Pollution from Peabody's Metropolitan coal mine extended to the Audley Weir deep in the Royal National Park, photographs and witnesses have revealed.
The miner has been engaged in a clean-up of Camp Gully Creek, on the national park's southern boundary, after coal fines and sludge overflowed from the mine and into the creek in September.
Neither the Environment Protection Authority nor Peabody have been willing to give an estimate of how far the pollution had penetrated into the Royal.
The answer, pictures from former head ranger Bob Crombie show, is almost the entire length of the park.
Mr Crombie witnessed the waters of Hacking River turned black in September as the pollution was washed downstream.
"I already knew it was there - I'd been there on September 7 and August 14 when the river was absolutely disgusting, so I wanted to see how far it went down the river," he said.
"I went all the way down to Audley [on September 16] and I found fresh coal on the picnic area at Wattle Forest and Ironbark Flat. There were schoolkids playing in the water at Figtree Flat and there were people actually sitting on chairs surrounded by coal waste at Ironbark Flat.
"I was pretty disturbed by what I saw.
"The river was pretty black and dark at Audley, there was coal waste in various places, and there was sludge in the pondage."
He informed rangers at Wattle Forest at the time.
"I was concerned very much about the health hazard of that water - I don't know if you've got black water running off the mine, whether it's safe. But you've got children playing in the water and old people having a picnic and no-one has told them so they can decide for themselves."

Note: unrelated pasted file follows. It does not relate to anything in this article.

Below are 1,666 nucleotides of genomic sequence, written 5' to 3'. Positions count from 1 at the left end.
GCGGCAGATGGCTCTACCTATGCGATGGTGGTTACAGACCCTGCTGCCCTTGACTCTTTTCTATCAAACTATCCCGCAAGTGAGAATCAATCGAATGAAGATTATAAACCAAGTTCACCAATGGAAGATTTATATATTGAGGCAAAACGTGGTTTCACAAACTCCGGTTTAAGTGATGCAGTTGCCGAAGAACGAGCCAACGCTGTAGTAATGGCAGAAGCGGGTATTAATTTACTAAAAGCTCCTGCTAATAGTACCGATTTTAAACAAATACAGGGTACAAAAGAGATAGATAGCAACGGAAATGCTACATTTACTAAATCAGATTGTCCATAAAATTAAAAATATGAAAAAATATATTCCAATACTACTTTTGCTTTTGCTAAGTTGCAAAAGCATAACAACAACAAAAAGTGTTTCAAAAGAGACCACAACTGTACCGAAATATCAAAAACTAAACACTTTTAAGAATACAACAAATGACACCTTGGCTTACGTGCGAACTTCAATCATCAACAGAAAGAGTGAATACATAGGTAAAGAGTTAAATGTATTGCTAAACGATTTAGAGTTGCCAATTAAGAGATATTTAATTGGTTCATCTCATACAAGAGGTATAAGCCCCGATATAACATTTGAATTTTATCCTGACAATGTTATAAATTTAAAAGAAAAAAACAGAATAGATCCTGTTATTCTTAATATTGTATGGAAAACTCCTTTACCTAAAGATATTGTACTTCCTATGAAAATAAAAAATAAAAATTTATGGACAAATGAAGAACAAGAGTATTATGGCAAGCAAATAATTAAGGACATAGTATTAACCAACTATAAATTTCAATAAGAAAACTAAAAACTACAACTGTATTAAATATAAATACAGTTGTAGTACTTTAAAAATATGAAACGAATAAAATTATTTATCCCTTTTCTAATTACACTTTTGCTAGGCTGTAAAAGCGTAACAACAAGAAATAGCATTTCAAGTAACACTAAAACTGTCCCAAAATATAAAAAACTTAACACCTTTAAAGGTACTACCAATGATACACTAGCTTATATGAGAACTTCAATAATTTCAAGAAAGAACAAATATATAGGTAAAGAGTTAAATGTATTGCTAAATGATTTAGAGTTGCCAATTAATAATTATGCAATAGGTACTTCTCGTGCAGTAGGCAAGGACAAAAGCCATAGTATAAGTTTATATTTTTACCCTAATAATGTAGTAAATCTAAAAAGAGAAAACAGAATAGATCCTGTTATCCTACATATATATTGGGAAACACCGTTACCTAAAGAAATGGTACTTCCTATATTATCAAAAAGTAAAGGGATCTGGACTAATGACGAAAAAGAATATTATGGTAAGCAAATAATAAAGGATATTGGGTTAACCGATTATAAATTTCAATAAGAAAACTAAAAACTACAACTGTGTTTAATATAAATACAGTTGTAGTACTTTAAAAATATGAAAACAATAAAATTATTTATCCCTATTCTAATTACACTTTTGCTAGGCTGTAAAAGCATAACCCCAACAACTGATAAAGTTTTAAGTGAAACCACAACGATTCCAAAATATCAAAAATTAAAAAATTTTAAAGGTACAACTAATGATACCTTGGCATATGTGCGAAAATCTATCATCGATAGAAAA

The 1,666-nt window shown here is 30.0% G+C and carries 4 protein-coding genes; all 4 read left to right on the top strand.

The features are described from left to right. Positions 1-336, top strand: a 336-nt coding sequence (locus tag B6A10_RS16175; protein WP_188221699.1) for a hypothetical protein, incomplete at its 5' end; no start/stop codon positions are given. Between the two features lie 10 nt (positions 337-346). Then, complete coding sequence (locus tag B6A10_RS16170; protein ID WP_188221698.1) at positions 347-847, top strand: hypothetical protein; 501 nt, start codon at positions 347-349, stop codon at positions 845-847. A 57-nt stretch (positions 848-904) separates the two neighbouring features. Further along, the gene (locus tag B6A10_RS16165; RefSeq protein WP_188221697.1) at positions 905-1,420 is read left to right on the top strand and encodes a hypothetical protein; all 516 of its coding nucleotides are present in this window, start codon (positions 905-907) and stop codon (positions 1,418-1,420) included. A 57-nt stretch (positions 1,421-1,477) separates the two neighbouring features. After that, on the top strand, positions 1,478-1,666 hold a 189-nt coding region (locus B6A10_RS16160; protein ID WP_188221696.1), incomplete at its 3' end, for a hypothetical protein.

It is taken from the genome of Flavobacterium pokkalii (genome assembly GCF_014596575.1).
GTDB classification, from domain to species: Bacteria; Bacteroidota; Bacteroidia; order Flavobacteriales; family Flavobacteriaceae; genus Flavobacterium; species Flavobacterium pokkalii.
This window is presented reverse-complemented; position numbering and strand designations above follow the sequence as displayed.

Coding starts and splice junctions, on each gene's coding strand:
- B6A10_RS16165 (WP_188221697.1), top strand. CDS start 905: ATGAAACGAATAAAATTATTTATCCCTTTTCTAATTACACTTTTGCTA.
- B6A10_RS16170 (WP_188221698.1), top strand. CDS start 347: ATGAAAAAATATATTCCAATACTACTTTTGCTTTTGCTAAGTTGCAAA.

Camp Gully Creek feeds the Hacking River, which flows the length of the National Park.
The Mercury went to Red Cedar Flat last weekend and the creek was relatively clear after days of heavy rain - but bent plants on the creek bank showed it had been fully flushed out by the high water.
It remains unclear how far Peabody's cleanup will extend. Mr Crombie asked whether regulators were content for the rain and current to do that job.
"There's been a heck of a lot of rain ... I think the rain has done it for them," he said.
"The rain has removed it from Camp Gully Creek for them, but rather than to a specialist dump where [the miner] would take it, it's dumped it at Audley."
When asked last week, the EPA said its clean-up order extended just 1200m from the discharge point. The EPA would rely on the ecologist engaged by Peabody for further details.
This week the Mercury asked the EPA if it could confirm pollution as far as Audley. A statement in response did not address this.
"Metropolitan Collieries have [sic] been required to manage the clean-up of coal material in Camp Gully Creek and areas of the Hacking River," a spokeswoman said.
"The clean-up approach was prepared by an independent ecologist who carried out assessments in early September to determine the most appropriate methods.
"EPA officers have been routinely visiting and monitoring the site, as well as overseeing the progress of clean-up activities.
"If the EPA investigation finds any breaches, further regulatory action will be taken."
A Peabody spokeswoman would not comment on the extent of pollution.
"Peabody continues to fully cooperate with the Environmental Protection Agency as it conducts its investigation," she said.
"While the EPA's investigation is underway it would be inappropriate for the company to comment on 'estimated' impacts."
NSW National Parks and Wildlife (NPWS) referred the Mercury's questions to the EPA, saying it could not comment.
Problems with coal pollution here are not new. The Sutherland Shire Environment Centre's Catherine Reynolds said the group put in a nine page submission to NPWS about a pattern of similar recurring pollution events in August last year.
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